SGarrett wrote:Snare are one of the few places where shell material actually matters to the finished sound.
I though shell material matters for all drums and their finished sounds??
Could you elaborate a little bit because I'm probably not understanding what you mean...
Drum shell material only accounts for about 10% of a drum's sound. If I put the same heads, tuned the same, on a maple kit, a bitch kit, a mahogany kit, and an acrylic kit, I doubt many people would be able to tell the difference. When it comes to toms and kicks our head choices, tuning choices, and playing touch will determine more of our sound than shell material will. Put four different people on the same kit and it'll sound like four different kits. I've had a lot of people tell me, "even though you tuned my drums I can't make them sound as good as you did". Given proper tuning and head selection for the genre, I feel that playing touch is the most important aspect to playing music on a drum set for this exact reason.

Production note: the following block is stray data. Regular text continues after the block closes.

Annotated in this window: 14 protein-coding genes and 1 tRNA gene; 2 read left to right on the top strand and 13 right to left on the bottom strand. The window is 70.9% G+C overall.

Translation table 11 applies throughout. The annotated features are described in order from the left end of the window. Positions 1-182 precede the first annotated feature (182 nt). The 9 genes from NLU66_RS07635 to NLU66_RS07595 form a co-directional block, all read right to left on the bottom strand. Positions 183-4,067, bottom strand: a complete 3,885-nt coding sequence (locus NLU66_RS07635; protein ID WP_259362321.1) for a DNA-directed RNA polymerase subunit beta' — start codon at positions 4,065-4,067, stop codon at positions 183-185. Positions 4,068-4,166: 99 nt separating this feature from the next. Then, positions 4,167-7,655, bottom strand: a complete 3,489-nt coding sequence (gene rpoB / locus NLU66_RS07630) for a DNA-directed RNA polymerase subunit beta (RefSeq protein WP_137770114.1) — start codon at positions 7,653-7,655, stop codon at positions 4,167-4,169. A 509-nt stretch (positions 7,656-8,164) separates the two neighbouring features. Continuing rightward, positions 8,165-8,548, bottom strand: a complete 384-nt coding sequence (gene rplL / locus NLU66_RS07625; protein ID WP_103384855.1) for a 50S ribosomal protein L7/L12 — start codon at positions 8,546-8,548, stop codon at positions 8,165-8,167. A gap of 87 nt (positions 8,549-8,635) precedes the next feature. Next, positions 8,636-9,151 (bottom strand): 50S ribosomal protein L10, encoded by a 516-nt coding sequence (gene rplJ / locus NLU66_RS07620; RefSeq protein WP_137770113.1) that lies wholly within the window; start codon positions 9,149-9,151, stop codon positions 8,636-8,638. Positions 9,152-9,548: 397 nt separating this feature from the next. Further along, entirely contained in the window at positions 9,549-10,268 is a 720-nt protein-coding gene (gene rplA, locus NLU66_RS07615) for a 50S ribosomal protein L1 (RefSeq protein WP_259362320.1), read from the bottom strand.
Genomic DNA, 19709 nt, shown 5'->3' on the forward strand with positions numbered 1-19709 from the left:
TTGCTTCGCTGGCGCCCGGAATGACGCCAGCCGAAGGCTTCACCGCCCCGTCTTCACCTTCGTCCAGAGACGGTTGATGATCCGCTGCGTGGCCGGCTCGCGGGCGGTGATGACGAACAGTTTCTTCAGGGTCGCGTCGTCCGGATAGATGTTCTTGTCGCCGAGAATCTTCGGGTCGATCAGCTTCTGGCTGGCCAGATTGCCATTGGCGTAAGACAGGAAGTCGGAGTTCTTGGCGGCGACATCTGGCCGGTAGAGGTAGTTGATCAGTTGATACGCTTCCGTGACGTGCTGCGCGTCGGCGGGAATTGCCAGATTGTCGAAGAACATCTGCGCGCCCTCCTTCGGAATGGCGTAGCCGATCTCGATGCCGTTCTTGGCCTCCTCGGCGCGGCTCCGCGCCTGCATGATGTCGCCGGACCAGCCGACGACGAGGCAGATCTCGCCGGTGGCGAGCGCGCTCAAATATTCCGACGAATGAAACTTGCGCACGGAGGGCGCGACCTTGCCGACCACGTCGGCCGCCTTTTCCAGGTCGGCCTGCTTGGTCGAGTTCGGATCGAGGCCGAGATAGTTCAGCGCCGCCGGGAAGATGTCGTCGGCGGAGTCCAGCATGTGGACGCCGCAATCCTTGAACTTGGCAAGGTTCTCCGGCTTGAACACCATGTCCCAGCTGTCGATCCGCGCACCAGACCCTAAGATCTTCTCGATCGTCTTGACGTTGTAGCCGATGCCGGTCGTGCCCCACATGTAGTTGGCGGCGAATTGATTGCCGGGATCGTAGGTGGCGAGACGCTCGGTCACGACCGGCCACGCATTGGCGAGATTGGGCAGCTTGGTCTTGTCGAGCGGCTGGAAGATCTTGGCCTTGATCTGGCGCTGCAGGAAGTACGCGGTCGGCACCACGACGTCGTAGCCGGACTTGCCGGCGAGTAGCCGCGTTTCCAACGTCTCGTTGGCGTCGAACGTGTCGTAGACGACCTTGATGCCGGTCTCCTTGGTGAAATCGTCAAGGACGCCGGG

With a snare drum however, shell material makes a huge difference in tonal qualities. If I did the same thing with brass, aluminum, maple, and birch snares the sound qualities would be noticeable. For instance, my Yammy and Acro sound completely different and they have the same heads and are the same dimensions. The Yammy is maple and very lively while the Acro is aluminum and very dry. My friend has a 25-30 year old Yammy birch 6x14 snare and it sounds different than either of mine.
This is one of those things you really just have to play a lot of different drums to truly understand.
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